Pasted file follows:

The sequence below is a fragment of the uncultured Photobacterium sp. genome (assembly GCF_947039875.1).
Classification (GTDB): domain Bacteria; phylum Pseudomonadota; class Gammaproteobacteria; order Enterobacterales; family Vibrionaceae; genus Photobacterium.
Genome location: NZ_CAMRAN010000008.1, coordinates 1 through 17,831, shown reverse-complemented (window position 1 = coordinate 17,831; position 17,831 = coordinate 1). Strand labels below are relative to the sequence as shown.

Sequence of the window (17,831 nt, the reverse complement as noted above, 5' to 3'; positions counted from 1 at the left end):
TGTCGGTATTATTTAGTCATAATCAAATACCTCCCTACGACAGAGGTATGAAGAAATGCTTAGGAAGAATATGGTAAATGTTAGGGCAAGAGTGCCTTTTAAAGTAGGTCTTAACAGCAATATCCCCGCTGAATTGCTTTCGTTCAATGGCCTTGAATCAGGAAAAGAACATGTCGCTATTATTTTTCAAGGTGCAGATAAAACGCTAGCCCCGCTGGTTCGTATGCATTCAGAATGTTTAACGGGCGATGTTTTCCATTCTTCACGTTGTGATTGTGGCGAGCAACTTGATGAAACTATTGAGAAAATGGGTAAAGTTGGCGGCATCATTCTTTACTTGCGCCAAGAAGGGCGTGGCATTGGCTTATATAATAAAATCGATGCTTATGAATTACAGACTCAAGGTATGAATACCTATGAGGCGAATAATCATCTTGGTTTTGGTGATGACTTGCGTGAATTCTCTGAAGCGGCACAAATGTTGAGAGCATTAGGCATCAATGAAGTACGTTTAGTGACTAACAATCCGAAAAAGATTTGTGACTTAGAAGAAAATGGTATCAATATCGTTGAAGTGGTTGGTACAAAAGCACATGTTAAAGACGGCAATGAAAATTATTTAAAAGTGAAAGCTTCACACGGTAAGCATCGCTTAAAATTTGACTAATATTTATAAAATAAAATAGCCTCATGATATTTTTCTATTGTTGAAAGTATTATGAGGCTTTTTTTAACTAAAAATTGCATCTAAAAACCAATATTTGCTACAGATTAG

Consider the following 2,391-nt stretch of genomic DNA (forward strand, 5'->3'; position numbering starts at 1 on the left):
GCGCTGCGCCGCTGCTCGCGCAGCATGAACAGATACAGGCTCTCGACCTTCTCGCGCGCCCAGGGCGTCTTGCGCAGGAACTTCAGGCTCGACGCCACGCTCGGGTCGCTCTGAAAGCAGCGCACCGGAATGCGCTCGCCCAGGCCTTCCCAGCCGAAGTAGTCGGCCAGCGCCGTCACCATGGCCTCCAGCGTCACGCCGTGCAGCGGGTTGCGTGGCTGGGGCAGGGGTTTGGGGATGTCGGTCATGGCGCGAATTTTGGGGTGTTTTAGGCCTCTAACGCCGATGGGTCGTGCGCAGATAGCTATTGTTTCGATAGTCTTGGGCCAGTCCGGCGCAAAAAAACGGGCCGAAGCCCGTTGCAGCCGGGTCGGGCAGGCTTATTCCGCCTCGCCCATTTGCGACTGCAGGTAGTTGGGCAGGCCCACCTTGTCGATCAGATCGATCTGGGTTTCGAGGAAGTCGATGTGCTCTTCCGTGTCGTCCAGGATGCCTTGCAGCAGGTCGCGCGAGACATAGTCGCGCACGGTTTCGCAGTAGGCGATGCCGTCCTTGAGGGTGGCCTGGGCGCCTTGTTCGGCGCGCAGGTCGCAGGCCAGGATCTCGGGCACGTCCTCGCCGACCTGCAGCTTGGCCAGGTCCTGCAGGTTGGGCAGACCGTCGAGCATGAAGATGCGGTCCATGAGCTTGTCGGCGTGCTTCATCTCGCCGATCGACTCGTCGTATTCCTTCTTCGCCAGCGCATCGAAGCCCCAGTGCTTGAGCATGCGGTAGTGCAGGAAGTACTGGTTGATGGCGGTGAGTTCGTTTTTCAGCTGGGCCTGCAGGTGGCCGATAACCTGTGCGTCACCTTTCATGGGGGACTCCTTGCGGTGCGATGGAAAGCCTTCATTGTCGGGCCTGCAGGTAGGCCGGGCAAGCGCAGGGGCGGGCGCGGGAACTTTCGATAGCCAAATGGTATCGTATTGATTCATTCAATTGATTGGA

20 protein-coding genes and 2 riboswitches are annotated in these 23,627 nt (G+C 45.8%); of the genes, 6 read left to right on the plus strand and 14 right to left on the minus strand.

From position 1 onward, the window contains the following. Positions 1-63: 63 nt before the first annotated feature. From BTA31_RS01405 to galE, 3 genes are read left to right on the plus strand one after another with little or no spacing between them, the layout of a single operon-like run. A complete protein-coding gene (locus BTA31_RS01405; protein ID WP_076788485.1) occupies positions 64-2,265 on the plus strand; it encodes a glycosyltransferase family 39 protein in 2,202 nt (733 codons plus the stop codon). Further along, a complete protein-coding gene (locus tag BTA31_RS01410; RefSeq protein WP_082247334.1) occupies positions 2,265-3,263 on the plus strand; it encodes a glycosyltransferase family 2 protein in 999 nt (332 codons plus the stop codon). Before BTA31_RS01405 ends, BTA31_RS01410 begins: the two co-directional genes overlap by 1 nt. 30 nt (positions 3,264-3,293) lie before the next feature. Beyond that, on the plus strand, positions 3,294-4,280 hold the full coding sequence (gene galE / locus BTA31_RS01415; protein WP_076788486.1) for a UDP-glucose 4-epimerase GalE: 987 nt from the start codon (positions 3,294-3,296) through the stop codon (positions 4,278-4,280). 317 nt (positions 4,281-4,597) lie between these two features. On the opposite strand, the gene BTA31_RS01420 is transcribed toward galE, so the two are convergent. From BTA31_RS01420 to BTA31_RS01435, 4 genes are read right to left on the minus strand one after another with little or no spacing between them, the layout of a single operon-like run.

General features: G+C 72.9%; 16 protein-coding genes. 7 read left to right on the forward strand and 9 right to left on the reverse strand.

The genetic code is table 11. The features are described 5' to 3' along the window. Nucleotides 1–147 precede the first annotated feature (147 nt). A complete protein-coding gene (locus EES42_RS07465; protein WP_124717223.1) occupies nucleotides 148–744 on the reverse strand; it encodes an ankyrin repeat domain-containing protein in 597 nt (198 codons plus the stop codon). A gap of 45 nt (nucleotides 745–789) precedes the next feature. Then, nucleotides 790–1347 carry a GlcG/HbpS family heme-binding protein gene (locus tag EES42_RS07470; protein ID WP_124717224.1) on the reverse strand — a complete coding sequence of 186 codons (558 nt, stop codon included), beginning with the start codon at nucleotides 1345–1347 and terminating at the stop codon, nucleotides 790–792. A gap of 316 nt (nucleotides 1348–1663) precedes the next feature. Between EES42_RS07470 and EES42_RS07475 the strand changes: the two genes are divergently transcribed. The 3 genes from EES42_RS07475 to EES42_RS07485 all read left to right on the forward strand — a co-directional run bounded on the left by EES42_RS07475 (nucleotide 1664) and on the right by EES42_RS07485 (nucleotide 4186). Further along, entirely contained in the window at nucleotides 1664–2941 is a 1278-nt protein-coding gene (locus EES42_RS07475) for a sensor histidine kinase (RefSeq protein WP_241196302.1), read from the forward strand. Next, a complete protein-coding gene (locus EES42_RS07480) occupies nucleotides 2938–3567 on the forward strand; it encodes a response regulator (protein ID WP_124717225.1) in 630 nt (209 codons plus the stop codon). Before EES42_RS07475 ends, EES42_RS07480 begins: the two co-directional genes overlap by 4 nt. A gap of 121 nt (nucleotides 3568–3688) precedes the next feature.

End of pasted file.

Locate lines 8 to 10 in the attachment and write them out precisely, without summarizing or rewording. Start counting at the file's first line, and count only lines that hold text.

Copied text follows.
20 protein-coding genes and 2 riboswitches are annotated in these 23,627 nt (G+C 45.8%); of the genes, 6 read left to right on the plus strand and 14 right to left on the minus strand.

From position 1 onward, the window contains the following. Positions 1-63: 63 nt before the first annotated feature. From BTA31_RS01405 to galE, 3 genes are read left to right on the plus strand one after another with little or no spacing between them, the layout of a single operon-like run. A complete protein-coding gene (locus BTA31_RS01405; protein ID WP_076788485.1) occupies positions 64-2,265 on the plus strand; it encodes a glycosyltransferase family 39 protein in 2,202 nt (733 codons plus the stop codon). Further along, a complete protein-coding gene (locus tag BTA31_RS01410; RefSeq protein WP_082247334.1) occupies positions 2,265-3,263 on the plus strand; it encodes a glycosyltransferase family 2 protein in 999 nt (332 codons plus the stop codon). Before BTA31_RS01405 ends, BTA31_RS01410 begins: the two co-directional genes overlap by 1 nt. 30 nt (positions 3,264-3,293) lie before the next feature. Beyond that, on the plus strand, positions 3,294-4,280 hold the full coding sequence (gene galE / locus BTA31_RS01415; protein WP_076788486.1) for a UDP-glucose 4-epimerase GalE: 987 nt from the start codon (positions 3,294-3,296) through the stop codon (positions 4,278-4,280). 317 nt (positions 4,281-4,597) lie between these two features. On the opposite strand, the gene BTA31_RS01420 is transcribed toward galE, so the two are convergent. From BTA31_RS01420 to BTA31_RS01435, 4 genes are read right to left on the minus strand one after another with little or no spacing between them, the layout of a single operon-like run.

General features: G+C 72.9%; 16 protein-coding genes. 7 read left to right on the forward strand and 9 right to left on the reverse strand.